"That's the basic component of the drop shot," Hedrick explained. "That swivel is what keeps everything together."
I continued digging around and found some little pouches of paper stapled together to conceal the lengths of mono tied to bank sinkers that were inside.
At the other end of this piece of line was what I estimated to be about a No. 10 snap.
"Tie your main line to one end of the swivel," Hedrick instructed. "Tie the hook line to the middle ring, and snap your weight line to the bottom ring."
The snap wasn't much more than an afterthought for me as we began tossing out live shrimp toward a small platform and set of pilings.
A few casts later, my weight lodged perfectly in between two oysters on top of the reef, and the tug-of-war began.
I thought my braided line must have helped me win the battle by pulling the weight free when my line suddenly went slack, but closer inspection revealed that my weight, line and snap weren't free — they were gone.
Thinking nothing of it, I snapped on another weight and kept on fishing.
Hedrick and I wrapped up our Monday-evening trip as the sun began to dip behind a towering thunderhead, and we raced to beat the rain while looking forward to the evolution of air conditioning.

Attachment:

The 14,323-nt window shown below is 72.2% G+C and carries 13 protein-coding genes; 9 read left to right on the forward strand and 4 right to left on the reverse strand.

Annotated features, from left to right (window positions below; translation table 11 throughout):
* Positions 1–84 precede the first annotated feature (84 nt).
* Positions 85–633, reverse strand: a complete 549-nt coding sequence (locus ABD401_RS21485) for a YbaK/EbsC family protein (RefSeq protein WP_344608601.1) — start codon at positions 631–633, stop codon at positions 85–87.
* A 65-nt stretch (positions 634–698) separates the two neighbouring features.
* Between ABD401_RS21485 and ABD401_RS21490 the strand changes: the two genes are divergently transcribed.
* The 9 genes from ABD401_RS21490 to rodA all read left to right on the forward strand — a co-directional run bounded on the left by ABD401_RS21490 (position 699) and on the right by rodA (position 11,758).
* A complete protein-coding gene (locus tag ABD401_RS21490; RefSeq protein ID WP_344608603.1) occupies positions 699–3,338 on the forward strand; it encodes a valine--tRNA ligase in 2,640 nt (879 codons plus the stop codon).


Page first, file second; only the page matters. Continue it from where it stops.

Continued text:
Being that a drop-shot rig is tailor-made for fishing live bait, Hedrick and I got in the short Tuesday-morning line at Cajun Bait just south of his camp behind Sportsman's Paradise to get 100 live shrimp.
"I normally use the Bait House in Chauvin to get my live shrimp, but they are closed on Monday, so I got them here yesterday," Hedrick told me as we headed back down the road. "Figured we might as well give them another try, but Mrs. Samantha at the Bait House has always treated me well."
Juiced to sling some more trout in the boat, we arrived at the magical platform to find a slack tide.
Rather than waste live shrimp on white trout and hardheads, we threw some shrimp creole Matrix Shads and picked at the trout until the water started moving.
Just about the time the tide started, it stopped, so Hedrick made the decision to run north to fish the Sulphur Mine.
He idled his boat between a row of pilings in what he told me was one of only two ways to get into the middle of all the structure without boogering up your boat too badly.